Nfld. & Labrador

St. John's food bank expecting surge in demand as pandemic continues

Bridges to Hope manager Jody Williams expects a significant increase in demand for food banks as supports put in place during the pandemic run out.

The food bank held drive-thru food drives in St. John's and Mount Pearl on Saturday

These are food donations for Bridges to Hope at the First United Church in Mount Pearl. Ninety per cent of the food they give out normally comes from donations. (Heather Gillis/CBC)

The manager of the Bridges to Hope food bank in St. John's expects to see a big surge in demand in the coming weeks.

Jody Williams told CBC News he figrues the need will jump 20 to 30 per cent soon.

"It's going to start happening, I expect, like literally like next week," he said.

Williams said demand had been lower during the pandemic because many people were receiving money from government programs like the Canada Emergency Response Benefit.. But when those payments stop, he expects many people will go hungry.

He says the increase is going to come from a new demographic — people who have never used the food bank before. He said he recently had a single mom use the food bank for the first time, after not getting a call to return to work.

"We're getting three or four or five calls a day from people who are like, 'I've never been to a food bank before, I don't know how they work.' These are all people who basically had jobs and now they're finding themselves underemployed," Williams said.

"It's a bit concerning, obviously, because we were already serving a thousand people a month before the pandemic."

Williams said some people in the restaurant industry haven't been called back because of lower occupancy due to public health restrictions. He said many people are shocked they don't have jobs to go back to, while others can't make ends meet on minimum wage.

Bridges to Hope held two drive-thru food drives Saturday, and manager Jody Williams expects the food bank will need those items to keep up with a surge in demand. (Heather Gillis/CBC)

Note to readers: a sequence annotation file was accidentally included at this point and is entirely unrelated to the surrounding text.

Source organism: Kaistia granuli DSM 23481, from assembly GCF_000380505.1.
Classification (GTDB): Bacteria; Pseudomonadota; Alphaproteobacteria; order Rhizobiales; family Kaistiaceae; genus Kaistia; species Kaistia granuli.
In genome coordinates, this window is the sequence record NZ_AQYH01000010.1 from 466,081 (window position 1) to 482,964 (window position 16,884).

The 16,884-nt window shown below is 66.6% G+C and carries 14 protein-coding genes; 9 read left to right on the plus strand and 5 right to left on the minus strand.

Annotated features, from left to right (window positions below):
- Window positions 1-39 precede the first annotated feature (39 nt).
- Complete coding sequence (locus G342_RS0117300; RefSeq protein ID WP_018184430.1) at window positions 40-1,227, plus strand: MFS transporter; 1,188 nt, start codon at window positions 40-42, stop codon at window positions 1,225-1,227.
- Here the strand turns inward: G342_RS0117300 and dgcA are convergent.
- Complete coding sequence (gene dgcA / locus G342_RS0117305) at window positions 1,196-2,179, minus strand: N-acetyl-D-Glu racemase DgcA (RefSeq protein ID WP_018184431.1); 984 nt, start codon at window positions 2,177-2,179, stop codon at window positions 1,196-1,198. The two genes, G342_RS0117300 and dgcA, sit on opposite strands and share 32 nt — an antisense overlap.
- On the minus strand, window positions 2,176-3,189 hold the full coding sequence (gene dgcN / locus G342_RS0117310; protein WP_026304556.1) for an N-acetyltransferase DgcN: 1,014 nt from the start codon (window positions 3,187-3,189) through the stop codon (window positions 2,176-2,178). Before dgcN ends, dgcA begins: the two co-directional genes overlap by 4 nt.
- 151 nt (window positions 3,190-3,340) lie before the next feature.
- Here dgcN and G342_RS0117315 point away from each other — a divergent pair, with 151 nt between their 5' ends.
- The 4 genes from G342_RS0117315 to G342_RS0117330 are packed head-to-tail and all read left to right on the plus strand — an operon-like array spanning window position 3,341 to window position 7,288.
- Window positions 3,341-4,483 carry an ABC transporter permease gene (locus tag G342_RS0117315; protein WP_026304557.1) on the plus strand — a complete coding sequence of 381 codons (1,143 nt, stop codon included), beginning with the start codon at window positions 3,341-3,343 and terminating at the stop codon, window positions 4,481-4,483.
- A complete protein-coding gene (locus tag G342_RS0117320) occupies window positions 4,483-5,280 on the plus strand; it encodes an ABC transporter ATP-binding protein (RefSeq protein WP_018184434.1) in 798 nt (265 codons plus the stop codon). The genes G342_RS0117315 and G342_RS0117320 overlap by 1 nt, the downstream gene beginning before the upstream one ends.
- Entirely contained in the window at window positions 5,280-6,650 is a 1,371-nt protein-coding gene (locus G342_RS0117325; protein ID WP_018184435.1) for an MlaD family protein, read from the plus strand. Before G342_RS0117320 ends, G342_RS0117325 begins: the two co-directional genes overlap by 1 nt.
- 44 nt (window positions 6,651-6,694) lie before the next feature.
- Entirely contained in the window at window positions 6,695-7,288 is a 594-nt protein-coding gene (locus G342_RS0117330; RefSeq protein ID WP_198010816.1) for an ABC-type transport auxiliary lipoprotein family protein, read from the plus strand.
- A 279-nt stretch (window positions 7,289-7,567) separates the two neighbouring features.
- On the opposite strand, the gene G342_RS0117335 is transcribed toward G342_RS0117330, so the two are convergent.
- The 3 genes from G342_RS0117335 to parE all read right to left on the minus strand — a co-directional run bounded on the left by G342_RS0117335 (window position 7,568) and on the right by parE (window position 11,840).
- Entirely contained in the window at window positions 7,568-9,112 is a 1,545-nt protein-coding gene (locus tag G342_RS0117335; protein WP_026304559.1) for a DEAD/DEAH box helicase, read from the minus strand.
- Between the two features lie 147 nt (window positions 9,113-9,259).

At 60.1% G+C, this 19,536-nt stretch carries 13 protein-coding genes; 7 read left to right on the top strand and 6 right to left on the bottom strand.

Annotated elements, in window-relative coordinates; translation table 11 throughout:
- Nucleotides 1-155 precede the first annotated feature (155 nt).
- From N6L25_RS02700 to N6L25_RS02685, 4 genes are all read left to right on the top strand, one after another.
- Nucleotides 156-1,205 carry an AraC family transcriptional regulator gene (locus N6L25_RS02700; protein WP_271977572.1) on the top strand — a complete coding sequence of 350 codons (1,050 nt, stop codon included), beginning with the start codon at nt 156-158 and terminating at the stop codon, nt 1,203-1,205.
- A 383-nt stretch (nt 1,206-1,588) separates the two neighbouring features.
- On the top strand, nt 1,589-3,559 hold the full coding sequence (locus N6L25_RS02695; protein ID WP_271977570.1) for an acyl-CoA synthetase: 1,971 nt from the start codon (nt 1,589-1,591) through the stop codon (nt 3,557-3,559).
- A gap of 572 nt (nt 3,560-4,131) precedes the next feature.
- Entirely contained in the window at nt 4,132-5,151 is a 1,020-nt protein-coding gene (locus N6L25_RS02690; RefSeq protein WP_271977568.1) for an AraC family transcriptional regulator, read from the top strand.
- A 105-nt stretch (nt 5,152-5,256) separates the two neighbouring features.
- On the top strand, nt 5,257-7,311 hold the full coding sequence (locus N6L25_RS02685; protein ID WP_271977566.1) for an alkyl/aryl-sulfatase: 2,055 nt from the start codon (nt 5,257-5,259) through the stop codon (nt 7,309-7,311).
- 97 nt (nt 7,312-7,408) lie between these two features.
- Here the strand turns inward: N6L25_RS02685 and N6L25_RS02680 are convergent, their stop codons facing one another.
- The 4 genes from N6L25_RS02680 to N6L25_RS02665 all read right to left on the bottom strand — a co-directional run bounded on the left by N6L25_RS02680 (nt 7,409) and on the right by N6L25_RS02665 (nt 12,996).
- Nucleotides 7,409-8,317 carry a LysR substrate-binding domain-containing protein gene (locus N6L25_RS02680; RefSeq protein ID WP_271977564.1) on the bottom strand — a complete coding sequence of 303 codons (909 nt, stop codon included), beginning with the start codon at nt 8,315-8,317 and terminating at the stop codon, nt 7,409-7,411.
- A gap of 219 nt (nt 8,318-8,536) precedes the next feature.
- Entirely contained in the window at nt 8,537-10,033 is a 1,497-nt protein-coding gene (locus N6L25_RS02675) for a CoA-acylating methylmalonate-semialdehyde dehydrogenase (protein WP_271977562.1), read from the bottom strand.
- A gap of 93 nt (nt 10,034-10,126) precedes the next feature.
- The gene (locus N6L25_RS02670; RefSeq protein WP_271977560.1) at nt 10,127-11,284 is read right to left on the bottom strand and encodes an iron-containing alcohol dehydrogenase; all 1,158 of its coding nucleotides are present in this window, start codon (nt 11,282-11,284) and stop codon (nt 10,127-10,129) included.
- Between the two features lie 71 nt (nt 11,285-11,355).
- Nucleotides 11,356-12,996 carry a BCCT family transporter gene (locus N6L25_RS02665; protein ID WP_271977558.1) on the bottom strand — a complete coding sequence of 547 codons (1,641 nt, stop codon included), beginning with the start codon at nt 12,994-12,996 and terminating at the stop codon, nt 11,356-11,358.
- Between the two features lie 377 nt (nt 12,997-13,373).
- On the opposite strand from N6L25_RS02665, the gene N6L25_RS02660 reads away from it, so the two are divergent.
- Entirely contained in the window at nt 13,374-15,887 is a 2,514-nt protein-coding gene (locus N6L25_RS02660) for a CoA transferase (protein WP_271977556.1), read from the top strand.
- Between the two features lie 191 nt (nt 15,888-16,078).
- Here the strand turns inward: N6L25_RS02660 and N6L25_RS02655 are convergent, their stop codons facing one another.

Williams said when the pandemic began, the food bank suspended its walk-in programs. 

He said clients had to use a call-in system, which was difficult, because some don't have access to a phone.

He said they also suspended food donations at their office on Cookstown Road until they could develop a plan to protect their volunteers, who are all seniors. 

"We've had to purchase all of our food," Williams said.

Williams said that was unsustainable, since normally 90 per cent of their food is donated. However, he said Bridges to Hope received a grant that has allowed them to give out gift cards to clients.

"That allows people to get more culturally appropriate food. Sometimes we have people that are not from here, and we don't necessarily carry things at the food bank that they're used to eating," he said. 

"Also if you're a single mom, we don't get things like milk."

Williams is urging people to donate to Bridges to Hope, if they can, because until the end of June, the food bank has a chance to win money through the Great Canadian Giving Challenge.

"For every dollar donated right now, we have a chance of winning $20,000."

Bridges to Hope also held its first food drives since the pandemic began, on Saturday at Wesley United Church in St. John's and First United Church in Mount Pearl. Williams said the drives were well attended and will help them fill their shelves before demand surges.

Read more from CBC Newfoundland and Labrador

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